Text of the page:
When the news of the popular professor's troubles first broke, some students rallied around him. "We were just appalled at how it was dealt with," says Greer. She sent a letter to Dean Ayers, saying she was disappointed with the outcome. She was especially concerned that the Echols Scholars Program lost "its passionate leader," she says.
Aigrain agrees, noting that the administration did not handle the situation "as properly" as it could have.
But a groundswell of support for the politics professor never materialized. Faculty members have been loath to openly discuss Sofka's plight. Marcia D. Childress, chairwoman of the Faculty Senate and a professor in the medical school, says she hasn't heard from professors who are upset about the issues surrounding Sofka. But one professor, who declined to be named, says a chill has gone through the faculty.
Sofka "was given no real warning about this," says the faculty member. "Most professors realize this could have been them." The professor also suggests that top officials are "enormously unhappy with the dean for having created this mess."
Ayers did not respond to telephone messages, and his assistant referred calls to the university's public-relations office. Carol Wood, a spokeswoman, declined to discuss the case in detail, calling it a "personnel matter." But she says that Ayers continues to have the full support of both the president and the provost.
A better approach, says the professor who requested anonymity, would have been to quietly put Sofka on administrative leave while investigating the allegations. "If this guy is such a threat," adds the professor, "then please explain to me why he's been put in front of hundreds and hundreds of students in political studies? ... It has people mystified."
Billie Wright Dziech, a professor of language arts at the University of Cincinnati who has written several books about sexual harassment, says she doesn't know much about the details of Sofka's case, but says it is clear from the letter that the professor had been warned. Dziech suggests that faculty members, in general, should maintain certain boundaries when dealing with students. She suggests not going places with them alone and not drinking too much– or at all– with them.
"You can be sympathetic without ever touching them or drinking with them," she says. But following a set of rules is not as important as learning to take cues from students' body language and facial expressions, she adds. "If you're really a good teacher... you know when you've offended someone."
The Safest Approach
"You can still be a mentor without engaging in touching, hugging, or drinking," says Michael W. Hawkins, an adjunct professor at Xavier University in Ohio and a lawyer who has represented colleges in sexual-harassment cases.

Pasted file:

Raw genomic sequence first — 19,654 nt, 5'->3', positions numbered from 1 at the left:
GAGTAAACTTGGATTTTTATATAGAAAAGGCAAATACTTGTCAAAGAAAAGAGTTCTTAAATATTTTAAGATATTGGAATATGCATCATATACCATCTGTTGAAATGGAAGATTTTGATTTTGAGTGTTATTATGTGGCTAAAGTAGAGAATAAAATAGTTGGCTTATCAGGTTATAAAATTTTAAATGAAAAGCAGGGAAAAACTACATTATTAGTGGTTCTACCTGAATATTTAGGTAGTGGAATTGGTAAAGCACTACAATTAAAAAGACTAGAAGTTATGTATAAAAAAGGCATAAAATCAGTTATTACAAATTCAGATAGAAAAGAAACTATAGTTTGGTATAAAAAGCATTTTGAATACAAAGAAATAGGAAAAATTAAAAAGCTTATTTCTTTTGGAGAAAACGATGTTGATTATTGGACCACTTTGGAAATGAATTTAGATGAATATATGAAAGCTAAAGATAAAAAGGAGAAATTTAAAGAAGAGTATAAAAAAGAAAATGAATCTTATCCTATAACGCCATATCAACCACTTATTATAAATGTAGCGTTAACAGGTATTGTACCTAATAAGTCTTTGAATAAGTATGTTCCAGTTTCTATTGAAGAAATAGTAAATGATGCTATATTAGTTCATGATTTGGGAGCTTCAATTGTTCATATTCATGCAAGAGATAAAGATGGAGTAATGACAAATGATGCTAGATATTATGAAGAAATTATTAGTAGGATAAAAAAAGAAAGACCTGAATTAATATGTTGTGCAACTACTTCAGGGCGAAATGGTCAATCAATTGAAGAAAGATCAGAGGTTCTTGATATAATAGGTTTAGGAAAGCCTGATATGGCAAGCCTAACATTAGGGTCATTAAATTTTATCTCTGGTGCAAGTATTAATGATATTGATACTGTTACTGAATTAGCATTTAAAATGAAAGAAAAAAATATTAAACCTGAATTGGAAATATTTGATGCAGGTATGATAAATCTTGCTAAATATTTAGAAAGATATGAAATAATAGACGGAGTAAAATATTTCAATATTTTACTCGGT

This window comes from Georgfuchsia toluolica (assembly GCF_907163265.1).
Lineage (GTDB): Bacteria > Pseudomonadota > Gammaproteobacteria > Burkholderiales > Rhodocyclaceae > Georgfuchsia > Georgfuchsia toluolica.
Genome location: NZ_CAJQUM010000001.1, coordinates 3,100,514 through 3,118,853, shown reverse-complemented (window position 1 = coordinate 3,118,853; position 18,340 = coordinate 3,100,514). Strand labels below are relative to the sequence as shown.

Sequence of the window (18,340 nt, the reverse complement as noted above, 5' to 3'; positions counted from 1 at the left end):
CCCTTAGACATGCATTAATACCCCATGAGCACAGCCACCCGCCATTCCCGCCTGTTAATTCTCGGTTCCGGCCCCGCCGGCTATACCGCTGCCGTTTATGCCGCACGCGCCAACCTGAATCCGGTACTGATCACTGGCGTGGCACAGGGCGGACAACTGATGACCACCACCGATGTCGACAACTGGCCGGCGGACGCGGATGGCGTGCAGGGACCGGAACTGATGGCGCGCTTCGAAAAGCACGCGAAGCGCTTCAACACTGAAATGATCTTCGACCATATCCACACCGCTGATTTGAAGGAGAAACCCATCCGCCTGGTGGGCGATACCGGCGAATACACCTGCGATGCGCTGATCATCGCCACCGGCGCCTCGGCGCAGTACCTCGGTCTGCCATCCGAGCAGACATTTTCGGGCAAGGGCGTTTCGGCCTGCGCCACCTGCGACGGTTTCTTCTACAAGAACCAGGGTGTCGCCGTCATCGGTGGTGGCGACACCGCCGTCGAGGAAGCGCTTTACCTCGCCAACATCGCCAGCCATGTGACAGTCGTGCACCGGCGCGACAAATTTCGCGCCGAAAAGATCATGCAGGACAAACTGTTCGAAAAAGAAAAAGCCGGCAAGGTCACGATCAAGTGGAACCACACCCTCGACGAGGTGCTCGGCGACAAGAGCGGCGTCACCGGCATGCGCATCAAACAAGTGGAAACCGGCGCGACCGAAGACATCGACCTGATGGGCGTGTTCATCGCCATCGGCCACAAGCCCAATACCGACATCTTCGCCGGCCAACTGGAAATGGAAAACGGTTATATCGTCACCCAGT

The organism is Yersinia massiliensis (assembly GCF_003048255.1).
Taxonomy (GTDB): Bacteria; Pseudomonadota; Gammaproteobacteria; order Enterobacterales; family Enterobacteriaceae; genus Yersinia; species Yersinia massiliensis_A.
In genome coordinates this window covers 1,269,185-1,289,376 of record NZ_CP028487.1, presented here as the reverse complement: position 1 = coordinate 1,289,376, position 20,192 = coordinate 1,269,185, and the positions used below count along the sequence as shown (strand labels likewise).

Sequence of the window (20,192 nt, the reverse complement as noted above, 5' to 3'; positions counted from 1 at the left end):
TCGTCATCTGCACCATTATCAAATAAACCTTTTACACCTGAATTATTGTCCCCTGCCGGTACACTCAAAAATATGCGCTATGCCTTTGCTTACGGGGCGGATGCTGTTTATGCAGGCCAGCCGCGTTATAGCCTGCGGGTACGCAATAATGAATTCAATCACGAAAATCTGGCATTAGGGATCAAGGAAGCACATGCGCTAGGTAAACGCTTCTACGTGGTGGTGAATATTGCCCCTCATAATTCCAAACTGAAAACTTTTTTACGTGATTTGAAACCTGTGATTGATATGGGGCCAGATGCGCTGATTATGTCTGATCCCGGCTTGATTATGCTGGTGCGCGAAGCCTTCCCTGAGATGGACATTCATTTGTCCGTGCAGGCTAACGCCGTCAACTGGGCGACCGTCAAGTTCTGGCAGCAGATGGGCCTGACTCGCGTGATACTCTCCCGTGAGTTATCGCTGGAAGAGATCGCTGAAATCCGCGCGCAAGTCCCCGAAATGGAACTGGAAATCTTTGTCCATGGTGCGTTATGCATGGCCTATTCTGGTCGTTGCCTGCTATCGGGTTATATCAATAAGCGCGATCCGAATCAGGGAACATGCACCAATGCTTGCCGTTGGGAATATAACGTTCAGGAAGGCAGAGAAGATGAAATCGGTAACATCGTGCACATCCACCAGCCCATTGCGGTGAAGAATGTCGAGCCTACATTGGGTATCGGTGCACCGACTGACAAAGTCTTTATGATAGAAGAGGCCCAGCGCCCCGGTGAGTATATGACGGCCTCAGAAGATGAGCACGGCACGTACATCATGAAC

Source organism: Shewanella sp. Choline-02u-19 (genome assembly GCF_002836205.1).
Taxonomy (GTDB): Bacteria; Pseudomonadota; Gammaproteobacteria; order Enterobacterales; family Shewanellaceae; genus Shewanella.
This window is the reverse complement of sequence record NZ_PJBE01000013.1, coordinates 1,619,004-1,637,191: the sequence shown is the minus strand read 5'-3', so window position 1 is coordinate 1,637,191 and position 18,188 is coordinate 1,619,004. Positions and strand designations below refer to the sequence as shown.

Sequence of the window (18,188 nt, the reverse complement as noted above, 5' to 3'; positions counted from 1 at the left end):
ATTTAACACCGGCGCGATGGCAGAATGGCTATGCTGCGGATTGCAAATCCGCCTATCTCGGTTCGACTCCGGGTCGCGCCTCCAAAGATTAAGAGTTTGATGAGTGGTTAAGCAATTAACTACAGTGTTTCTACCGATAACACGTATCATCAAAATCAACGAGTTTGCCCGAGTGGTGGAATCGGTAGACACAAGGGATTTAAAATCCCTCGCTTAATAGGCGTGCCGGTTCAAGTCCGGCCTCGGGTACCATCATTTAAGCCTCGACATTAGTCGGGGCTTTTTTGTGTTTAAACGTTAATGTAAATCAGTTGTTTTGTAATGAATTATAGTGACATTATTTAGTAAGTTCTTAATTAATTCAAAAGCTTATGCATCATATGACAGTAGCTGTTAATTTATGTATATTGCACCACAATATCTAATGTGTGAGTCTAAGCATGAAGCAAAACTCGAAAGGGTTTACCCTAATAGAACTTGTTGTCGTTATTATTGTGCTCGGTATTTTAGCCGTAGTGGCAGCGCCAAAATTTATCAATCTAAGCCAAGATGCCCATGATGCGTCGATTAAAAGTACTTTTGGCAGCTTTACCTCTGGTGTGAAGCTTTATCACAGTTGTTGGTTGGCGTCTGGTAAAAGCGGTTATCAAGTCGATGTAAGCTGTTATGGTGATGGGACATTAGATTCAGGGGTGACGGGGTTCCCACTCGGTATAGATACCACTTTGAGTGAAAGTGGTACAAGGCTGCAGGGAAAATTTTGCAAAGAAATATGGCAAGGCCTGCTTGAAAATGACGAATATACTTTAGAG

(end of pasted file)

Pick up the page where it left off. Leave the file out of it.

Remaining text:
The most conservative approach is often the safest, agrees Dziech, because people have different concepts of personal boundaries. She says, "You don't have to French kiss someone or rape someone to offend them."
Dziech says buddy-buddy professors who make passes at students often fit the same mold: They have very good student evaluations and are considered entertaining in and out of class. "It's all about making people like you so you can get an inroad," she says. "It's like a teenage thing: I want the people to like me." A professor who takes advantage of his or her popularity puts students in a bind, she says. Students often feel they have to drop a course, change majors, or switch advisers to get away.
Even if a faculty member is not guilty of acting inappropriately, being known as the professor who's always hanging out at the student bar can damage one's reputation, let alone career.
At Virginia, Sofka has become the butt of student jokes. The April Fool's Day edition of the student newspaper, the Cavalier Daily, featured a doctored photo of Sofka in a tuxedo with three scantily clad blondes. The article joked that he has been named head of the women-and-gender-studies department and suggested a new course, "Studying A Broad: Sexism in Foreign Countries." Priority registration, it said, had been given to sorority members and the women's volleyball team.
And yet just 10 days later, his two actual fall courses filled up within 24 hours. More than 130 students are already on the waiting lists.
This story originally appeared in the Chronicle of Higher Education. It is republished in the Hook by permission.
"I have no reason to feel ashamed of my conduct towards any student–male or female– in eleven years of teaching," says Sofka.
CAVALIER DAILY PHOTO BY PETER DUNN #